The military justice system needs a 21st century wake-up call.
— by Colleen Teubner
I remember when I first started watching Mad Men. Like most of America, I got hooked. How could I not? The glitz and glamour of 1960s Manhattan was irresistible. But from the very first episode, I knew there was something deeply wrong with this world — the business-as-usual, casual attitude towards sexual harassment.
As a modern “working gal,” I can’t imagine being productive in that kind of environment. In fact, I know I wouldn’t be. I’d be uncomfortable and unhappy, and my performance would suffer. We may not have equal pay for women yet, but at least workplace sexual harassment is no longer considered playful banter.
Aren’t we mostly past the Mad Men era? Not if you’re in the armed forces.
Our military men and women risk their safety everyday — but not in the ways you might think. The most recent Pentagon survey revealed that out of the estimated 26,000 sexual assaults that occurred in the military in 2012, only 3,374 cases were reported. That brings the report rate to a meager 13 percent, compared with the national average of 46 percent.
With all the progress women have made in the military, why is the sexual assault reporting rate so low?
The answer is clear: Military commanders have created an environment where women are afraid to stand up to their attackers. Of the women who reported instances of sexual assault, 62 percent suffered retaliation. The current system forces survivors to make an impossible choice: career or due process? It looks like the military justice system needs a 21st century wake-up call.
And Senator Kirsten Gillibrand agrees. The New York Democrat proposed a bill that would remove prosecuting power from the military chain of command. She wants to replace this outdated system with a new one that would inspire confidence through accountability.
That makes sense, doesn’t it? Not to Senator Carl Levin (D-MI). Instead, Levin agrees with the top brass that the prosecution of assault cases should be kept within the ranks.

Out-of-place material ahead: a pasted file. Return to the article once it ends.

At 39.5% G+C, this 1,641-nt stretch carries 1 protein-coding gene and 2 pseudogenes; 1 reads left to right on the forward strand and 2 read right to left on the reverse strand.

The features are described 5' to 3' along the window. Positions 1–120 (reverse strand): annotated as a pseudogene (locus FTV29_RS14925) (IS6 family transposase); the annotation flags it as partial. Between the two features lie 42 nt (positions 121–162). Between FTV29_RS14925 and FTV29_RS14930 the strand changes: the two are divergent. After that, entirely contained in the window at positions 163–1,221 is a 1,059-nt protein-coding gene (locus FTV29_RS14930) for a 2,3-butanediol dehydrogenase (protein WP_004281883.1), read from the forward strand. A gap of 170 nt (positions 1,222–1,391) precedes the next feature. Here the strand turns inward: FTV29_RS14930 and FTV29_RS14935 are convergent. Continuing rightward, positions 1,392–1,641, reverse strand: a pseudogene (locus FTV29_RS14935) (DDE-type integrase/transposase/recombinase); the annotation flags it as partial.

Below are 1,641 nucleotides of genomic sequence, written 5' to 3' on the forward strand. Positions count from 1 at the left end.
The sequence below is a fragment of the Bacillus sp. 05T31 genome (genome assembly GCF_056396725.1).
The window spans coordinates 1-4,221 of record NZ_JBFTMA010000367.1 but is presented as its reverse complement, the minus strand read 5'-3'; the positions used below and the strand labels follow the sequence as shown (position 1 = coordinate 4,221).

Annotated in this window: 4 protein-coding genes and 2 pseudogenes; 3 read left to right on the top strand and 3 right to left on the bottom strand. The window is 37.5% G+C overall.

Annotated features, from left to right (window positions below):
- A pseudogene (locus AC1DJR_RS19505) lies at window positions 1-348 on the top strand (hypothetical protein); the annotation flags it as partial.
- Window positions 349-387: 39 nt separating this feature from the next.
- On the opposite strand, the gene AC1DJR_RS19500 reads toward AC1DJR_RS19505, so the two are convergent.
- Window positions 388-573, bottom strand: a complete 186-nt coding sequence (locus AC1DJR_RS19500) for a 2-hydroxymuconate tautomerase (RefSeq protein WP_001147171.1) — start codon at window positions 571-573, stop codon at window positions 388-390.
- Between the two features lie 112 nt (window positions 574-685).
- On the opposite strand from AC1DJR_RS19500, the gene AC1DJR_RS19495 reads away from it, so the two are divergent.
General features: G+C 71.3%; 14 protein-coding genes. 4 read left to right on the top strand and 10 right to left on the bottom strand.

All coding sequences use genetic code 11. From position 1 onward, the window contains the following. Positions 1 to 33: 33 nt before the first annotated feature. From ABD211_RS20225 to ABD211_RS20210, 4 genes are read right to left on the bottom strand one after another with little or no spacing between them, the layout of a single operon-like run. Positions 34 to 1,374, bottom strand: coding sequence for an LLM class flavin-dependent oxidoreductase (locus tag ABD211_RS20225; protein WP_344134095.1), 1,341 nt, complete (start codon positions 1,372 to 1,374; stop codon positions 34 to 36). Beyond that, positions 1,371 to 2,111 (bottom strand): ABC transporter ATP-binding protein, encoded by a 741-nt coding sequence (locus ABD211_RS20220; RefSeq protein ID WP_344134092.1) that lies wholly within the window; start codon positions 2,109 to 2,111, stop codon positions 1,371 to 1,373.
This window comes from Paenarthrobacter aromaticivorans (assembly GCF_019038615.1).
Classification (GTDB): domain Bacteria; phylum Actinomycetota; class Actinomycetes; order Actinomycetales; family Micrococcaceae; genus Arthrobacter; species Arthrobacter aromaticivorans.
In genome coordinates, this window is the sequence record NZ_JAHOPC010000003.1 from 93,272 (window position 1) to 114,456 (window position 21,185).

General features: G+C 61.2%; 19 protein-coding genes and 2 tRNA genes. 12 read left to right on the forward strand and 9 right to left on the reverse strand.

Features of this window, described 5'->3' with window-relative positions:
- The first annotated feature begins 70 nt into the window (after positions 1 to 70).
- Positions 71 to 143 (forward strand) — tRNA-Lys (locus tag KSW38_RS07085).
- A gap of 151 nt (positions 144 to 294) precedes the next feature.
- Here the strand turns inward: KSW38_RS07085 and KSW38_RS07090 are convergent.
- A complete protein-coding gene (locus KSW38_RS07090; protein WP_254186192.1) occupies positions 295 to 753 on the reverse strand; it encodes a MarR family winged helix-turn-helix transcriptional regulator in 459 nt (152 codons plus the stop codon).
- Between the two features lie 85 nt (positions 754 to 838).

This won’t work. It’s already failed.
And James Taranto isn’t helping. The Wall Street Journal writer offers living proof that misogyny remains alive and well today. Taranto wrote that any attempt to address the military’s sexual assault problem is the equivalent of declaring a “war on men” and an “effort to criminalize male sexuality.”
Really? Justice for sexual assault survivors threatens your sexuality? Tell that to the 70 women and men who are attacked every day.
I think we can all agree that this hasn’t been the best year for women. First, there was the media sympathy toward the Steubenville rapists. Then came the news that the already overwhelming number of sexual assaults in the military had increased yet again. And recently, the House of Representatives passed a bill that would prohibit abortion procedures after 20 weeks of pregnancy, down from the current 24 weeks.
It’s unrealistic to expect that the sources of these problems — the media, military, and the misinformed — can, or will, develop constructive solutions.
I understand that military commanders want the opportunity to reform from within, but the time for Mad Men style, backroom meetings is over. When Gillibrand reintroduces her bill later this summer, Congress needs to give change a chance.